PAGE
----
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What Vermont Can Do To Curb The High Rate Of Suicides

Vermont's suicide rate is among the highest in New England. The map above, using CDC data, shows Vermont's overall youth suicide rate between 2005 and 2016 was among the highest in the country.
CDC
Vermont's suicide rate is among the highest in New England. The map above, using CDC data, shows Vermont's overall youth suicide rate between 2005 and 2016 was among the highest in the country.

Suicide is the eighth leading cause of death in Vermont, claiming more lives every year than car accidents in our state. And Vermont's young people die by suicide at one of the highest rates in the country. We're talking with doctors and researchers about effective suicide prevention. 

Dr. Rebecca Bell, a pediatric critical care physician at the University of Vermont Medical Center who monitors youth suicide, and Thomas Delaney, assistant professor at UVM's Larner College of Medicine department of pediatrics who studies suicide prevention, join Vermont Edition to looking at the data on suicides in Vermont and discuss effective interventions and prevention.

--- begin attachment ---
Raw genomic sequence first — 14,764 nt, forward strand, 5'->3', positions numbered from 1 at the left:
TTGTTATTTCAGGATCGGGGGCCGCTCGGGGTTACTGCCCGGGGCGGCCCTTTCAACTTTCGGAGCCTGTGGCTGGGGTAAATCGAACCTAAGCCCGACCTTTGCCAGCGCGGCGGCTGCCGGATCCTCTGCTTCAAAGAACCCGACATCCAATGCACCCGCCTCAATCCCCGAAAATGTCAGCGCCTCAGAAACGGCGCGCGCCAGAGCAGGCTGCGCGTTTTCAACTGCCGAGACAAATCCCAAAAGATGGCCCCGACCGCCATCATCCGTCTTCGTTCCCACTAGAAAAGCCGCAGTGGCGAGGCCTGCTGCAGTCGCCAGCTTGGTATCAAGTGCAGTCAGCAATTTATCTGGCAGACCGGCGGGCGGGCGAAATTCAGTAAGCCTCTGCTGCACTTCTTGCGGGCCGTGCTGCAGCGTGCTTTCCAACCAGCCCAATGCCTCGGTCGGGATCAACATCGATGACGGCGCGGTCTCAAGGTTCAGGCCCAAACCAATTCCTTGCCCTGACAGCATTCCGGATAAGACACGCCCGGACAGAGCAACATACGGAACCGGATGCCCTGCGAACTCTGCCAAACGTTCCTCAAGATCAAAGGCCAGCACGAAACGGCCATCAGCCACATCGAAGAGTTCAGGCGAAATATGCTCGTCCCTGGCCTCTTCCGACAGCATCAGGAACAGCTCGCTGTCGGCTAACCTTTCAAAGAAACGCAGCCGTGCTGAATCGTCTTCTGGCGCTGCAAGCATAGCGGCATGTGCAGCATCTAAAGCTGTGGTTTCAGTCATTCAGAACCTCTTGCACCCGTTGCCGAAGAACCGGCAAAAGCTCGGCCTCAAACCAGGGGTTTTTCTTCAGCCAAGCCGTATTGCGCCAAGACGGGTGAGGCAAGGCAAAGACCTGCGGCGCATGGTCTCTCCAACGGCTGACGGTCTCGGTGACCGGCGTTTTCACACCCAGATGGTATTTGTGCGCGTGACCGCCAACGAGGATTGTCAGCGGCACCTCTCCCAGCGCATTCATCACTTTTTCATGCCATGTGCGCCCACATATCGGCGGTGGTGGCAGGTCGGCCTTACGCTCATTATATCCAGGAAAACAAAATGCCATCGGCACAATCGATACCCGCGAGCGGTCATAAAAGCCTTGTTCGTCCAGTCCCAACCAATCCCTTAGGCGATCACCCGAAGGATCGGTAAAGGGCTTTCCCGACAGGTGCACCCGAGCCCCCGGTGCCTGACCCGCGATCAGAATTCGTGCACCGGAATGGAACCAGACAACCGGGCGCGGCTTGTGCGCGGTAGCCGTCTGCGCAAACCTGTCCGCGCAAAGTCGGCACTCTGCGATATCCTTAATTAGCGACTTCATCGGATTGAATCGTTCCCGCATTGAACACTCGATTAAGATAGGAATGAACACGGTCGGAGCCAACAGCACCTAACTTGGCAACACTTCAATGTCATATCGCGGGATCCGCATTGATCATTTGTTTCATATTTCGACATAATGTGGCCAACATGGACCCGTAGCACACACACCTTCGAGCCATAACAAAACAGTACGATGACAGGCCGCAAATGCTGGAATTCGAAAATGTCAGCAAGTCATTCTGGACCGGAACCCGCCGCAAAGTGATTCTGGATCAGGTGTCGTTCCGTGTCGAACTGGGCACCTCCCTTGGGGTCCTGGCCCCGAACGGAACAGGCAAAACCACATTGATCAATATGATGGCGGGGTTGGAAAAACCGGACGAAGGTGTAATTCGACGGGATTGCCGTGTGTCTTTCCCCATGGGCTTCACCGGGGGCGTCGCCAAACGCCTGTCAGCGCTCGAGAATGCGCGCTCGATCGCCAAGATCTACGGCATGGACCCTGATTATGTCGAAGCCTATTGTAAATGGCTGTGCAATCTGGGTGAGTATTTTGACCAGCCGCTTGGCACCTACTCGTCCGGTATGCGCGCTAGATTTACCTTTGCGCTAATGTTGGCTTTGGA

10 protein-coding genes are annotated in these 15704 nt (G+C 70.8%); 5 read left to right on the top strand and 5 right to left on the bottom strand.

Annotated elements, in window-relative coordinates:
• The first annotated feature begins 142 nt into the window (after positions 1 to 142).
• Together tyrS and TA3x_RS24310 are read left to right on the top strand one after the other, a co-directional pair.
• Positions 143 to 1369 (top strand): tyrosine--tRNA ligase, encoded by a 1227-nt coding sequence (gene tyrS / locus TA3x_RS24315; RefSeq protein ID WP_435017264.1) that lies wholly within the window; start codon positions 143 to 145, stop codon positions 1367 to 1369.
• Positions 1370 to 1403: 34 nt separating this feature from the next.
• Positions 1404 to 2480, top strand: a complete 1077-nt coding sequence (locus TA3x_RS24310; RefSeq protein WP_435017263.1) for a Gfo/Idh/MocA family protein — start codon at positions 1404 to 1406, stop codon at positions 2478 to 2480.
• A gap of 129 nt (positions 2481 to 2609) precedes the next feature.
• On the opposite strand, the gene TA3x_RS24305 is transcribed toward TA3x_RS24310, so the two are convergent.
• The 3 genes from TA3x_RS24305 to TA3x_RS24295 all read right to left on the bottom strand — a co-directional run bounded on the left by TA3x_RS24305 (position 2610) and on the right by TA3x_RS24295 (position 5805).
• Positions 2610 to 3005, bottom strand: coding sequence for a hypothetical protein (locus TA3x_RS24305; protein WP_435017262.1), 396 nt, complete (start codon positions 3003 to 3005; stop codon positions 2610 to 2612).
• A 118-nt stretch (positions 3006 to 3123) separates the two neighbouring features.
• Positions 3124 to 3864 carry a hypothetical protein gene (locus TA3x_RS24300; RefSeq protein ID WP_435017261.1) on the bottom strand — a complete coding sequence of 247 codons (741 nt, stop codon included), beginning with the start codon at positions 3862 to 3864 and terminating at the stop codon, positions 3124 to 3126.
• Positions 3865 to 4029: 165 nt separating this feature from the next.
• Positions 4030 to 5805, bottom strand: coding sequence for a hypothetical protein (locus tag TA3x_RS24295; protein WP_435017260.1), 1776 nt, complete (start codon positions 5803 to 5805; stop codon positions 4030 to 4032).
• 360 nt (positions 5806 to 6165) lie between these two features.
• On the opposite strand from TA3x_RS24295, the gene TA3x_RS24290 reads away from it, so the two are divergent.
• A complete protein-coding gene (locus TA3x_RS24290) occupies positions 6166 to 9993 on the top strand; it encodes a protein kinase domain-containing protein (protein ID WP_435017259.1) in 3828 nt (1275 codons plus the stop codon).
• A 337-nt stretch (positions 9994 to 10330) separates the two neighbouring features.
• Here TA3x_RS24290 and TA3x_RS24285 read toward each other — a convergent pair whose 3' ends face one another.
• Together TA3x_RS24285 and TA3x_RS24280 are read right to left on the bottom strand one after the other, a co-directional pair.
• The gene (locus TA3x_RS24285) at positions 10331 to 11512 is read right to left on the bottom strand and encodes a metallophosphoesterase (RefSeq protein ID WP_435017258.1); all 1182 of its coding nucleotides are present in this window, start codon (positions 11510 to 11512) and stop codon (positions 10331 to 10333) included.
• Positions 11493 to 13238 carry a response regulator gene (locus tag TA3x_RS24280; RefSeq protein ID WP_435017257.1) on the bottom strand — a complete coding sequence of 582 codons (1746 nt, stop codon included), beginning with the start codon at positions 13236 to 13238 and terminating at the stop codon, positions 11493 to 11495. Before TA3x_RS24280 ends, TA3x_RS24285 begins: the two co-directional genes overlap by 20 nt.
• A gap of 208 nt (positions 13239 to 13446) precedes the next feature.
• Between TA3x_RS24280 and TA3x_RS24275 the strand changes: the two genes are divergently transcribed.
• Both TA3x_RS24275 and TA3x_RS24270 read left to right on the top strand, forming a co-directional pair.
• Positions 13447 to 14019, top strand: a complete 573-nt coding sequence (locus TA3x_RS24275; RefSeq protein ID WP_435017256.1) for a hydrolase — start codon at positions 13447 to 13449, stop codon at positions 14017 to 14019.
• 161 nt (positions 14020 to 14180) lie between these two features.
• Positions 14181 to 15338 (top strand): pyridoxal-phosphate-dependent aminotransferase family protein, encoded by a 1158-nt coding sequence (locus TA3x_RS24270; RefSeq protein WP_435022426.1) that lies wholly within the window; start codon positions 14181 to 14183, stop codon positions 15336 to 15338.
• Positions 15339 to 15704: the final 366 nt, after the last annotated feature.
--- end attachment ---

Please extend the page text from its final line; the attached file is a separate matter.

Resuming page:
We'll talk about legislation focused on suicide prevention through new gun laws, like a 72-hour waiting period for gun sales and so-called "safe storage" requirements for firearms.

And we'll hear from Richard Fales, a suicide survivor who now works with Rutland Mental Health Services as a peer support specialist.

There is help if you or someone you know is considering suicide:

Broadcast live on Monday, Feb. 18, 2019 at noon; rebroadcast at 7 p.m.

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